Restaurant meals higher in salt and cholesterol than fast food meals

By Rebecca Burton • Published: October 8th, 2015
Category: Health in a Heartbeat

As Americans become more and more health conscious, fast food joints, for the most part, are getting a bad reputation.

But a new study conducted by researchers at the University of Illinois at Urbana-Champaign found that those who eat at sit-down restaurants consume more salt and cholesterol than those who stop at McDonalds on their way home from work.

On average, restaurant meals contain 58 milligrams of extra cholesterol a day compared with home cooked meals. Fast food meals contain an extra 10 milligrams of sodium.

However, fast food meals are still the worst for your waistline, since they contain the most saturated fat and sugar.

Either way, those who eat at an establishment other than their home still consume around 200 more calories and 10 more grams of fat than they would with a home-cooked meal.

To conduct the study, researchers looked at data from 18,100 Americans who were asked to describe their eating habits during a 24-hour period. They recorded this information on two different occasions.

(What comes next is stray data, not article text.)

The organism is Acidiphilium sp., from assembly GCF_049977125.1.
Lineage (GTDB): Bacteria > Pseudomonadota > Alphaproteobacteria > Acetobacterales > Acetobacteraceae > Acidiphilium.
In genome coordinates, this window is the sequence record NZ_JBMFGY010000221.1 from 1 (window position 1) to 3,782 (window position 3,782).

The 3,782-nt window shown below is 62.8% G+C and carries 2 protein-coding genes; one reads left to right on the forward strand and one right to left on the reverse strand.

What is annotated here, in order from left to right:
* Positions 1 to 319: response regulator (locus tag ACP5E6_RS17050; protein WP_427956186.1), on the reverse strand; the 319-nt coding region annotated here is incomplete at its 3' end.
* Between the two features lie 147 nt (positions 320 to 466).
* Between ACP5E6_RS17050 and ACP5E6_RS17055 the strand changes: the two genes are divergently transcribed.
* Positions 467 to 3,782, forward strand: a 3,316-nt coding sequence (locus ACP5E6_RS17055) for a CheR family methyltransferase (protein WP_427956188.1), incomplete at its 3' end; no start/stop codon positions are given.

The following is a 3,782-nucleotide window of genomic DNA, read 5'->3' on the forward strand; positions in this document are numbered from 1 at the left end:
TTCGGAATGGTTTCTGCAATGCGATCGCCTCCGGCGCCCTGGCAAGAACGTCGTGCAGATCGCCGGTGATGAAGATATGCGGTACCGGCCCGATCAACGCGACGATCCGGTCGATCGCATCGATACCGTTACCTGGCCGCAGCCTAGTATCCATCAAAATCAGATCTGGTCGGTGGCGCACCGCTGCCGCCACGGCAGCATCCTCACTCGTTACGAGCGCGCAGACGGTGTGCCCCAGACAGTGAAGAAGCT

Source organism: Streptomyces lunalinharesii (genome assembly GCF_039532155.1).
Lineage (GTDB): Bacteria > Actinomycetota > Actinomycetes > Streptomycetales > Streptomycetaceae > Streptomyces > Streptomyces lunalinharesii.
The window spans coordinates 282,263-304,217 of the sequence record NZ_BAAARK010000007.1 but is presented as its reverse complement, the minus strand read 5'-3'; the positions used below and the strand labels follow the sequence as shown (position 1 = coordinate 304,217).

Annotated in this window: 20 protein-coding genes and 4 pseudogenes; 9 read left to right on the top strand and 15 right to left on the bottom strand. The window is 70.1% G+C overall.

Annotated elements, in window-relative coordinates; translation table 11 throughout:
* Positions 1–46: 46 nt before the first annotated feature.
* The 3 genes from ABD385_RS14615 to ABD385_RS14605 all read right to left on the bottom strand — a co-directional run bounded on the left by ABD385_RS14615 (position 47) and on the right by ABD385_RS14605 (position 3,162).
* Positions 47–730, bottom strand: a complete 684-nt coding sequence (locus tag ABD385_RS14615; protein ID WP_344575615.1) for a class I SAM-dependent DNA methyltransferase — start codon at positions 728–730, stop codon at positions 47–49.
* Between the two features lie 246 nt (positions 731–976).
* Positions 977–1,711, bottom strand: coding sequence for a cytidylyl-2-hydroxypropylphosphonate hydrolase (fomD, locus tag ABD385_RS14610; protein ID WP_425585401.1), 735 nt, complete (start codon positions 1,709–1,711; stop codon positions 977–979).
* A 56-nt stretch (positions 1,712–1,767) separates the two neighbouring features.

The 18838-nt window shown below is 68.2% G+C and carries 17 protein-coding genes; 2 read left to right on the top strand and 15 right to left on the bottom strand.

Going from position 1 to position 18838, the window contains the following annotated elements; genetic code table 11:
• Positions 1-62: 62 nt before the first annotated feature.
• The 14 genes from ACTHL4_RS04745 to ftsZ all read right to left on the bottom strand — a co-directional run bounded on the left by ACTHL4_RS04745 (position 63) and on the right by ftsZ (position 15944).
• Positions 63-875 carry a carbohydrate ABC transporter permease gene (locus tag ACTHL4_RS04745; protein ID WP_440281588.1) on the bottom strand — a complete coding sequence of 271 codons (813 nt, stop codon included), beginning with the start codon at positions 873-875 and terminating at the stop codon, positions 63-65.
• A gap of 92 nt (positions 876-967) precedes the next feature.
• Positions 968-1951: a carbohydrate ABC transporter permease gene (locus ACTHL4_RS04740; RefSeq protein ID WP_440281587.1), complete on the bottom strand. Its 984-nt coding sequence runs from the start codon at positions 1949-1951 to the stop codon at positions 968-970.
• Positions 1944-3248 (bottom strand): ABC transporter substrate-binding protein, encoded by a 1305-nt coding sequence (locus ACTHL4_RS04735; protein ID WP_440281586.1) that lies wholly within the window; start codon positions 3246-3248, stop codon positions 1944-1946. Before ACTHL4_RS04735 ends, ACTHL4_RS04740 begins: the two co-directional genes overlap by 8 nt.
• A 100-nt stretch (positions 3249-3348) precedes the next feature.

About one-third of participants reported eating at a fast-food restaurant during that time period, and about one-quarter said had eaten at a full-service restaurant.

Although sit-down restaurant meals contain more cholesterol and salt, they are healthier than home-cooked meals in some ways. They often contain more key vitamins such as B6, potassium and omega-3 fatty acids than meals you would cook at home.

But still, doctors warn to eat out in moderation. Excess sodium can increase the risk for high blood pressure and heart disease.

When you do eat out, experts say to look for meals that include fresh vegetables and lean meats … and go for the smaller portion when available.